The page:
The Printers Row Lit Fest was founded in 1985 by the Near South Planning Board to attract visitors to the Printers Row neighborhood (once the city's bookmaking hub). By 2002, it had grown to five city blocks (on Dearborn, from Congress to Polk), attracting more than 200 booksellers from across the country displaying new, used and antiquarian books and featuring more than 200 authors participating in panels, discussions and a variety of other programs.
As part of its ongoing commitment to the written word and its support of literacy and literary endeavor, the Chicago Tribune purchased the Printers Row Book Fair in 2002 from the Near South Planning Board. Recently renamed to be the Printers Row Lit Fest, it is considered the largest free outdoor literary event in the Midwest-drawing more than 150,000 book lovers to the two-day showcase.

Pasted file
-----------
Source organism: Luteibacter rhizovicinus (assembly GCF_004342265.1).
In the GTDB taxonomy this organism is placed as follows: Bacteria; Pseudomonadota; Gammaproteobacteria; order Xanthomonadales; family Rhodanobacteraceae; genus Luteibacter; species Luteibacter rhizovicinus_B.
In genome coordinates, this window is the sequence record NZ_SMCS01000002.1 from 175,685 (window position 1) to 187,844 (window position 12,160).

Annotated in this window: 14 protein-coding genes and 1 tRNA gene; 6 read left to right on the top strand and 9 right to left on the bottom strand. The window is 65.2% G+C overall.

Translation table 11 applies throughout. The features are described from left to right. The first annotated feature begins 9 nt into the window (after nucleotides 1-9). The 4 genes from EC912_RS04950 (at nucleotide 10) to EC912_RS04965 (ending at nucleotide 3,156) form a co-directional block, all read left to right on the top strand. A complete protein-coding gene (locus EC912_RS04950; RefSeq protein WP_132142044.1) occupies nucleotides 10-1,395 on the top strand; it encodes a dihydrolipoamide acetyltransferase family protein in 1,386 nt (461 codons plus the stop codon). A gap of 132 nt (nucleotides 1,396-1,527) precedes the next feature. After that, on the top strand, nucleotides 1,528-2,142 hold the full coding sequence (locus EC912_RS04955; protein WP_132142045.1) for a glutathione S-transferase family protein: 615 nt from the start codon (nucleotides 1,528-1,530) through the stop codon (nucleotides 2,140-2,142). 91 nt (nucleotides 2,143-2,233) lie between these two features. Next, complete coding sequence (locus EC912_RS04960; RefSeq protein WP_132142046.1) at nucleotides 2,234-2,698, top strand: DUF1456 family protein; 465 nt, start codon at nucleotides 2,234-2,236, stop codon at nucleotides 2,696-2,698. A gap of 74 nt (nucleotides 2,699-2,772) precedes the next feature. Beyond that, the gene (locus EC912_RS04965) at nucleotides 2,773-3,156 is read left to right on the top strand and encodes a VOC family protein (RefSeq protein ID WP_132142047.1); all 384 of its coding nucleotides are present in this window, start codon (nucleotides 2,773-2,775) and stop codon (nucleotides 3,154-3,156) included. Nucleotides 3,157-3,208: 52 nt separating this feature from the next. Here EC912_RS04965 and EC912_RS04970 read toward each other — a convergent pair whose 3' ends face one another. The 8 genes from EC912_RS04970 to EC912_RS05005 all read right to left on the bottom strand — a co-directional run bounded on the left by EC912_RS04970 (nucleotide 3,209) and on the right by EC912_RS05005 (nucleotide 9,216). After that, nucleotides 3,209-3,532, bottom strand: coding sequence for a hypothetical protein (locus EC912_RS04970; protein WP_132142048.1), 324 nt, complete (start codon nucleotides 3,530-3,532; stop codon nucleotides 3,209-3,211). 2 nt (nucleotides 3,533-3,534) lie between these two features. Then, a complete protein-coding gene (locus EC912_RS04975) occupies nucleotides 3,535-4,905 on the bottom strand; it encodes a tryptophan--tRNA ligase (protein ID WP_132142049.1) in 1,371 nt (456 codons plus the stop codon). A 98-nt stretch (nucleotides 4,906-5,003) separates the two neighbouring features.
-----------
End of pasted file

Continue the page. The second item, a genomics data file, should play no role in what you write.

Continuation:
Printers Row Lit Fest continues to cultivate its commitment to the written word, support of literacy, and literary endeavors. Attendees will enjoy programming featuring: discussions, readings and book signings from an array of talented authors, a children's stage and activity area, an area for booksellers, and much more.
LOCATION: Chicago’s central business district; the 500, 600, and 700 blocks of South Dearborn Street (Congress Pkwy. to Polk St.) and Polk Street (800 South) from Plymouth Court to Clark Street, which will be closed to street traffic